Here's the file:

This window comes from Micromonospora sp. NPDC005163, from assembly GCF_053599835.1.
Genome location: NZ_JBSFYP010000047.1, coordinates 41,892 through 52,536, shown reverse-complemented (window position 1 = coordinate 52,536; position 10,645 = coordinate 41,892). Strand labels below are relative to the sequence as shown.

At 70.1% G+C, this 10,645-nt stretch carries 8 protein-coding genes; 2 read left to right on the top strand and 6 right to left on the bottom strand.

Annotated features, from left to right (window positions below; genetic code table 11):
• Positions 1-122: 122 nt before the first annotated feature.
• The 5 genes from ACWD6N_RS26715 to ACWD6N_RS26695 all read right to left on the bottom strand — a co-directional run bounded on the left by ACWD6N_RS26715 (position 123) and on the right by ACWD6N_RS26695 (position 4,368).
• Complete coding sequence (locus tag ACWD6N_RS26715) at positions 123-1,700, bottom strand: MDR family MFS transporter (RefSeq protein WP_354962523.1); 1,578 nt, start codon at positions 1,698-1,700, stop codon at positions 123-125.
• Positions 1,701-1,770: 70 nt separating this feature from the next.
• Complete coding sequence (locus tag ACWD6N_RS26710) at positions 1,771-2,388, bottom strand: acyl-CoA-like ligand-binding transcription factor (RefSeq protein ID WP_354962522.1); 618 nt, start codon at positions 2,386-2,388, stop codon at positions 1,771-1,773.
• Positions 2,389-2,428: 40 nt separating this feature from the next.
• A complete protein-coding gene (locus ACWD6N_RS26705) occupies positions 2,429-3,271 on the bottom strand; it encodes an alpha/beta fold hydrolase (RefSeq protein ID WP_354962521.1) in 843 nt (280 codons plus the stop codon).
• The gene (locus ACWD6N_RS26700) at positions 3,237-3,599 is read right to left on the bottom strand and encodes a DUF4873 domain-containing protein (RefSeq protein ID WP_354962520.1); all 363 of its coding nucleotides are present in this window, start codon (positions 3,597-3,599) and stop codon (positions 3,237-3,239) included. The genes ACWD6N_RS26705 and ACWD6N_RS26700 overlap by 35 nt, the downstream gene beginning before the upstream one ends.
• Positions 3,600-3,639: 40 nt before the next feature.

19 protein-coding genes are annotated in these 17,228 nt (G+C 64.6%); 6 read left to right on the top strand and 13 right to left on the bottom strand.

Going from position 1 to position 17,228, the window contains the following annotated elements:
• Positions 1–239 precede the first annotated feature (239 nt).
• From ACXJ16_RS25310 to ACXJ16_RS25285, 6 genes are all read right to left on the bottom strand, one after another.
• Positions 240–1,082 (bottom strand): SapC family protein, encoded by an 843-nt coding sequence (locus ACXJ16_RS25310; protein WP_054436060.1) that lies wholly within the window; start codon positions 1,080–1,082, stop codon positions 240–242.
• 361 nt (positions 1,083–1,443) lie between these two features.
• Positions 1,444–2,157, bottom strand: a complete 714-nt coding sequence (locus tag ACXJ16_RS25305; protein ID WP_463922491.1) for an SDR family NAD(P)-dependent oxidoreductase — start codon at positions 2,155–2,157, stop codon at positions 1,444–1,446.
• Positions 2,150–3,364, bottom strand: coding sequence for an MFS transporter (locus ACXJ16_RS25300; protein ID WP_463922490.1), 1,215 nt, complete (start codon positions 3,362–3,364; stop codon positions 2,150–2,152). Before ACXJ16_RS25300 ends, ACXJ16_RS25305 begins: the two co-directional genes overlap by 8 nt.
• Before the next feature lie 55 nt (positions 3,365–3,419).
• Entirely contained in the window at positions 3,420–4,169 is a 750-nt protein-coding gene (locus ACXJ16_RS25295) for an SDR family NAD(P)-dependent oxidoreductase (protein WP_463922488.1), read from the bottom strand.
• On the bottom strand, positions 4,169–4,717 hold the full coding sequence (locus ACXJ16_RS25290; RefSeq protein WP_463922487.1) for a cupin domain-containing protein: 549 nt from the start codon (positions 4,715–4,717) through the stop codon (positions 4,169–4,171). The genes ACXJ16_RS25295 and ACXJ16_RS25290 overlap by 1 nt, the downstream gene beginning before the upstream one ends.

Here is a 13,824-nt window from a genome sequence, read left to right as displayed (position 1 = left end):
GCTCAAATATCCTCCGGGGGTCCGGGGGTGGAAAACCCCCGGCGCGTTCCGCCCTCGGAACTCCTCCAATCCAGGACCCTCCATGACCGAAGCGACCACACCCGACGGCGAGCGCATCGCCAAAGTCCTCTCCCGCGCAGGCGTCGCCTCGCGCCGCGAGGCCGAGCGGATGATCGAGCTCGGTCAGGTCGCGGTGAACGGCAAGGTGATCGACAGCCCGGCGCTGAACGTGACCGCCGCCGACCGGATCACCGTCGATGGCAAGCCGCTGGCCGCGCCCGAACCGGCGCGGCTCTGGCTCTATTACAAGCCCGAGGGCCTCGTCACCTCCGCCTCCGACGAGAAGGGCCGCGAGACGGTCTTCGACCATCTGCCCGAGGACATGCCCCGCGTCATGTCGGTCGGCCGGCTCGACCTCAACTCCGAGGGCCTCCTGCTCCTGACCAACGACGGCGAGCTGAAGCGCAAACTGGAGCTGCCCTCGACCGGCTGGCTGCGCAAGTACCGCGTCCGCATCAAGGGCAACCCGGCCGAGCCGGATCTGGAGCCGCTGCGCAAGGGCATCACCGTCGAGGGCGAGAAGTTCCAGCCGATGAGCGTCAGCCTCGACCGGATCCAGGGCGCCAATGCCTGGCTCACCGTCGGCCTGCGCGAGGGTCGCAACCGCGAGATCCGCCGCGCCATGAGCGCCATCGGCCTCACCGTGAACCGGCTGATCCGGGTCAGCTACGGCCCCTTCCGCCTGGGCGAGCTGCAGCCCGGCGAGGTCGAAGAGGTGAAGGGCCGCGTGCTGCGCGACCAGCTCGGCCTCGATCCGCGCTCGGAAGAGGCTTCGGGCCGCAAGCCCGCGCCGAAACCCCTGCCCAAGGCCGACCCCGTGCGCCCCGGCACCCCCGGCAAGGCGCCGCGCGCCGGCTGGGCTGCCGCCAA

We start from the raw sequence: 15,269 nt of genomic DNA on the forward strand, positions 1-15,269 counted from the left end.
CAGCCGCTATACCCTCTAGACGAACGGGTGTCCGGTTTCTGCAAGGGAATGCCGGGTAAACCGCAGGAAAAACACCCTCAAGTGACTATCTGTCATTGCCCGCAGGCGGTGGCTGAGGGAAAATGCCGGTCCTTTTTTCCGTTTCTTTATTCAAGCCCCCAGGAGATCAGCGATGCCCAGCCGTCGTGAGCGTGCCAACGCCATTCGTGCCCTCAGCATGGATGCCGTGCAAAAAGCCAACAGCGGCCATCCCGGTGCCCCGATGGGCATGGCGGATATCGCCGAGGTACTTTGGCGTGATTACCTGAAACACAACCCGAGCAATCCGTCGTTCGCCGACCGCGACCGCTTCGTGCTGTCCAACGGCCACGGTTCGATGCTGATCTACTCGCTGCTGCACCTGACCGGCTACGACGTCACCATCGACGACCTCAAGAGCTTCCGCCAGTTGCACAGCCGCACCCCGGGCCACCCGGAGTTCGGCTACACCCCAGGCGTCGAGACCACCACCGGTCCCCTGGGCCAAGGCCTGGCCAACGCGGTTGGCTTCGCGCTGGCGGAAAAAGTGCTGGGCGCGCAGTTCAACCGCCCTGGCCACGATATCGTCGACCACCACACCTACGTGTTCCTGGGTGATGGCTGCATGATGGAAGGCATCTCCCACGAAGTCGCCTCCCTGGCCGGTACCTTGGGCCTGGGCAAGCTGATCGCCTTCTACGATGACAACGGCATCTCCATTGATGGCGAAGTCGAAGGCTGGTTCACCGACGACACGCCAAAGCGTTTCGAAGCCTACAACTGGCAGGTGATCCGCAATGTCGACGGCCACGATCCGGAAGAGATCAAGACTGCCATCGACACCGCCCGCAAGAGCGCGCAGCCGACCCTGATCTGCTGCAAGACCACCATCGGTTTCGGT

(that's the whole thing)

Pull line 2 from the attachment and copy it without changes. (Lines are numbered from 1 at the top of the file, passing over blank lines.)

Genome location: NZ_JBSFYP010000047.1, coordinates 41,892 through 52,536, shown reverse-complemented (window position 1 = coordinate 52,536; position 10,645 = coordinate 41,892). Strand labels below are relative to the sequence as shown.